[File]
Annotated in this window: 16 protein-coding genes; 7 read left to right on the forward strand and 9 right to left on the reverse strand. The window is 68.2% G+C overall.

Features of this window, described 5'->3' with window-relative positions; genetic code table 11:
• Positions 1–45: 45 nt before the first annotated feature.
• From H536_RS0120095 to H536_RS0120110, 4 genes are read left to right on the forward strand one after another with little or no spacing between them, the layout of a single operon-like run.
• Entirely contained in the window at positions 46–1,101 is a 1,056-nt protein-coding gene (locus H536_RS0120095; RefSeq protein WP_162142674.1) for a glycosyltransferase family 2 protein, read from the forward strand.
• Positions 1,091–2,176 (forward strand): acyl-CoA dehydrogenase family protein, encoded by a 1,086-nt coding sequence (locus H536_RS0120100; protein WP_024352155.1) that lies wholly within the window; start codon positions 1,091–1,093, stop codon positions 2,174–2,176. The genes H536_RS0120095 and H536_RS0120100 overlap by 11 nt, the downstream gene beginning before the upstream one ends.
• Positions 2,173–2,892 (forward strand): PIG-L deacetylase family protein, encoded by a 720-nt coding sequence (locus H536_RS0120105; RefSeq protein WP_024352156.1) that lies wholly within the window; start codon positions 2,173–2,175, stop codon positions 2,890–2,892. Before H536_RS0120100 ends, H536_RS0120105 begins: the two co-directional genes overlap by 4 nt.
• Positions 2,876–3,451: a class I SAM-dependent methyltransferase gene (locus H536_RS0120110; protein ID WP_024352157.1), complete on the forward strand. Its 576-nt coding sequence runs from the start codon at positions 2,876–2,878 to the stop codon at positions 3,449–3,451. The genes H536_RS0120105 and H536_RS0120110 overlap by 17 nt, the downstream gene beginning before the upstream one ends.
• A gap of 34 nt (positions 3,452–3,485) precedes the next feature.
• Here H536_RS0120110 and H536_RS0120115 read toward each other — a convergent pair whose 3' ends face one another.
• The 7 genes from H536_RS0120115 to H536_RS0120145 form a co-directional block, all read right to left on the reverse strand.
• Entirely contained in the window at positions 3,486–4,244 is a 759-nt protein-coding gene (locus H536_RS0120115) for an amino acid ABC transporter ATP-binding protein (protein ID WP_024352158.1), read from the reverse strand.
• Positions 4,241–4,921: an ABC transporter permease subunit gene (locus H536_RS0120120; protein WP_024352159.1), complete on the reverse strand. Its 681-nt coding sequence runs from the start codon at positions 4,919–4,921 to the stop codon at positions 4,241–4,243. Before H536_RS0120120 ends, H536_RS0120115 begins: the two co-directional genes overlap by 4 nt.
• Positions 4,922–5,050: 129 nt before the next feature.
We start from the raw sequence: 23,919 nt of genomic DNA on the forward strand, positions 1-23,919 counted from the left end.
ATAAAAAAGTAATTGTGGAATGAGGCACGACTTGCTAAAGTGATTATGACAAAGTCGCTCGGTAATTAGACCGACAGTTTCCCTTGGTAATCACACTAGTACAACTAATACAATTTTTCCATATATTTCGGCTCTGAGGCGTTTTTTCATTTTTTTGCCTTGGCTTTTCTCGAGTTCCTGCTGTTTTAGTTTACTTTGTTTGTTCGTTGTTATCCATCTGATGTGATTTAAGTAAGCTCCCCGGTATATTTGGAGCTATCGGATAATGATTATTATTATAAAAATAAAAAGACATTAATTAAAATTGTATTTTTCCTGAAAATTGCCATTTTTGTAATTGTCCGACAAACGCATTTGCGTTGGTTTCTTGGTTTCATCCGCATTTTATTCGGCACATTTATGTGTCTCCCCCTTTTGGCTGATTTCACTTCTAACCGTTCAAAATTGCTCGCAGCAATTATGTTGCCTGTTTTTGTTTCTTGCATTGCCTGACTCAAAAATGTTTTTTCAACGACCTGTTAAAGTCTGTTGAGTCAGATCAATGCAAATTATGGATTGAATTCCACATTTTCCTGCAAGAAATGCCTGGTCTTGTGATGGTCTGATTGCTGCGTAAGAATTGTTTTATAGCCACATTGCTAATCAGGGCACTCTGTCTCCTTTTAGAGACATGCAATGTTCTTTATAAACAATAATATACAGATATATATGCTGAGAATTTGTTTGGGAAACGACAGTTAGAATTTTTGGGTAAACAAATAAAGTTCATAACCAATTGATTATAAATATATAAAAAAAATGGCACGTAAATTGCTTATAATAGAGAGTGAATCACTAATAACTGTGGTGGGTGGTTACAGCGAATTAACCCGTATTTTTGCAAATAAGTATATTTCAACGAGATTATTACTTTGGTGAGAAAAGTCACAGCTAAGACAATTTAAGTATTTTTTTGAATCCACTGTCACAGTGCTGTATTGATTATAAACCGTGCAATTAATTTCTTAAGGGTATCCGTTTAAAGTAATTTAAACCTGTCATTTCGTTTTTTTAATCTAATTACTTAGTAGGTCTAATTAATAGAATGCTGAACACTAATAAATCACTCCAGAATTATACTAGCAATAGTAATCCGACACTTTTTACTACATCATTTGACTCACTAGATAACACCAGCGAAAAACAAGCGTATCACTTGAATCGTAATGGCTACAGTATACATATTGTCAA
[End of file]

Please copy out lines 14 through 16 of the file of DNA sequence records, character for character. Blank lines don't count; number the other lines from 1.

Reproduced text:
• Positions 4,922–5,050: 129 nt before the next feature.
We start from the raw sequence: 23,919 nt of genomic DNA on the forward strand, positions 1-23,919 counted from the left end.
ATAAAAAAGTAATTGTGGAATGAGGCACGACTTGCTAAAGTGATTATGACAAAGTCGCTCGGTAATTAGACCGACAGTTTCCCTTGGTAATCACACTAGTACAACTAATACAATTTTTCCATATATTTCGGCTCTGAGGCGTTTTTTCATTTTTTTGCCTTGGCTTTTCTCGAGTTCCTGCTGTTTTAGTTTACTTTGTTTGTTCGTTGTTATCCATCTGATGTGATTTAAGTAAGCTCCCCGGTATATTTGGAGCTATCGGATAATGATTATTATTATAAAAATAAAAAGACATTAATTAAAATTGTATTTTTCCTGAAAATTGCCATTTTTGTAATTGTCCGACAAACGCATTTGCGTTGGTTTCTTGGTTTCATCCGCATTTTATTCGGCACATTTATGTGTCTCCCCCTTTTGGCTGATTTCACTTCTAACCGTTCAAAATTGCTCGCAGCAATTATGTTGCCTGTTTTTGTTTCTTGCATTGCCTGACTCAAAAATGTTTTTTCAACGACCTGTTAAAGTCTGTTGAGTCAGATCAATGCAAATTATGGATTGAATTCCACATTTTCCTGCAAGAAATGCCTGGTCTTGTGATGGTCTGATTGCTGCGTAAGAATTGTTTTATAGCCACATTGCTAATCAGGGCACTCTGTCTCCTTTTAGAGACATGCAATGTTCTTTATAAACAATAATATACAGATATATATGCTGAGAATTTGTTTGGGAAACGACAGTTAGAATTTTTGGGTAAACAAATAAAGTTCATAACCAATTGATTATAAATATATAAAAAAAATGGCACGTAAATTGCTTATAATAGAGAGTGAATCACTAATAACTGTGGTGGGTGGTTACAGCGAATTAACCCGTATTTTTGCAAATAAGTATATTTCAACGAGATTATTACTTTGGTGAGAAAAGTCACAGCTAAGACAATTTAAGTATTTTTTTGAATCCACTGTCACAGTGCTGTATTGATTATAAACCGTGCAATTAATTTCTTAAGGGTATCCGTTTAAAGTAATTTAAACCTGTCATTTCGTTTTTTTAATCTAATTACTTAGTAGGTCTAATTAATAGAATGCTGAACACTAATAAATCACTCCAGAATTATACTAGCAATAGTAATCCGACACTTTTTACTACATCATTTGACTCACTAGATAACACCAGCGAAAAACAAGCGTATCACTTGAATCGTAATGGCTACAGTATACATATTGTCAA